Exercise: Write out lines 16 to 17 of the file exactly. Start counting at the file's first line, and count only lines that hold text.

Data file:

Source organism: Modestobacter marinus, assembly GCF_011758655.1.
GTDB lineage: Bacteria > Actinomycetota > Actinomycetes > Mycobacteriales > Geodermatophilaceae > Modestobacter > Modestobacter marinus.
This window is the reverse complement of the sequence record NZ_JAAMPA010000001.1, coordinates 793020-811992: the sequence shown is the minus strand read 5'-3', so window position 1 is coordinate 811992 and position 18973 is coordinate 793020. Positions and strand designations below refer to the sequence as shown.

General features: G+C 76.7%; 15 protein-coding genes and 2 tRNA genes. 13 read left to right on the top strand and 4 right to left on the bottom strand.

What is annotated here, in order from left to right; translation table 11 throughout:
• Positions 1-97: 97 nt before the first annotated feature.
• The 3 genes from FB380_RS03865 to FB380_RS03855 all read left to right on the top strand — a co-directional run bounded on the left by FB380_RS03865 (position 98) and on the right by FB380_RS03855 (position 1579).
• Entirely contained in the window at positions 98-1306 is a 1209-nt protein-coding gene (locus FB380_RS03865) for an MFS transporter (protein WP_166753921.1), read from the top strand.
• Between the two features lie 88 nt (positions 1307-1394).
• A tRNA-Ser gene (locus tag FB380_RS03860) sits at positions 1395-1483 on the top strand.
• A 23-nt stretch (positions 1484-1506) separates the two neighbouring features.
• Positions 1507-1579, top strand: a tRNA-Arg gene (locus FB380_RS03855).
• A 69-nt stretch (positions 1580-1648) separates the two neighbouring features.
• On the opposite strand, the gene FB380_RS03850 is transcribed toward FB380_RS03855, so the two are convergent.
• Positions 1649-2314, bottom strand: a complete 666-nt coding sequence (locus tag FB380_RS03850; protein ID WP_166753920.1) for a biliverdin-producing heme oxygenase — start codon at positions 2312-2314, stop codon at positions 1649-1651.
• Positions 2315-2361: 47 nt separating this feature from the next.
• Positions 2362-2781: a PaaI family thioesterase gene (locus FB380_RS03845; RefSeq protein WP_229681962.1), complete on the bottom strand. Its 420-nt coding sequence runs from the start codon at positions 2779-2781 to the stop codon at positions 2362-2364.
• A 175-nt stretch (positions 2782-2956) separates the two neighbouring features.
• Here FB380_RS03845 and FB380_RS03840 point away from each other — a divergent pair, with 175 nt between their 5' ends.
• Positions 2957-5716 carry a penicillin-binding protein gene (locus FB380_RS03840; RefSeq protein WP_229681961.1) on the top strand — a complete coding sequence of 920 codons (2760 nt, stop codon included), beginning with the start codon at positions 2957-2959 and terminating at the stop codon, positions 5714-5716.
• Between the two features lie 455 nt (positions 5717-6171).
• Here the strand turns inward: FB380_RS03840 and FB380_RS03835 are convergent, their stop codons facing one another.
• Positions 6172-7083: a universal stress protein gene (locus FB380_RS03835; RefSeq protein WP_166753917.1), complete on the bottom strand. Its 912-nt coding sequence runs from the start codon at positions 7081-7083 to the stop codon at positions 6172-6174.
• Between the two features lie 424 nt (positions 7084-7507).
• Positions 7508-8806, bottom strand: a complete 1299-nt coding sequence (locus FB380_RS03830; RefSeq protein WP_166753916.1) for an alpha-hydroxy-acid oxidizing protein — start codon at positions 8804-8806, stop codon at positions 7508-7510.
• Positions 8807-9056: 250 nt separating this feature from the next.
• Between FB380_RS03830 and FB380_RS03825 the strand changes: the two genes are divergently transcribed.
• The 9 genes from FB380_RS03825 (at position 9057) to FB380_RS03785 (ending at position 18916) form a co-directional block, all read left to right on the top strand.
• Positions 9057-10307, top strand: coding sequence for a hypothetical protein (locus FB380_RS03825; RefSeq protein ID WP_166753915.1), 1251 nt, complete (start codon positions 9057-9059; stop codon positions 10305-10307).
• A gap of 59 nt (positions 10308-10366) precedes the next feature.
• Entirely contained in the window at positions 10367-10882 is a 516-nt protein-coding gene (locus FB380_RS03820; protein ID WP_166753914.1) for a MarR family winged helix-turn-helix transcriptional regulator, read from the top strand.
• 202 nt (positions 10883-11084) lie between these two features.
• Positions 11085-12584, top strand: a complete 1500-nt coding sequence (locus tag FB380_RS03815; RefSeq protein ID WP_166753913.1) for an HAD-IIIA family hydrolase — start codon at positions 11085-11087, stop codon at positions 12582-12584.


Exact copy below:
• Positions 2315-2361: 47 nt separating this feature from the next.
• Positions 2362-2781: a PaaI family thioesterase gene (locus FB380_RS03845; RefSeq protein WP_229681962.1), complete on the bottom strand. Its 420-nt coding sequence runs from the start codon at positions 2779-2781 to the stop codon at positions 2362-2364.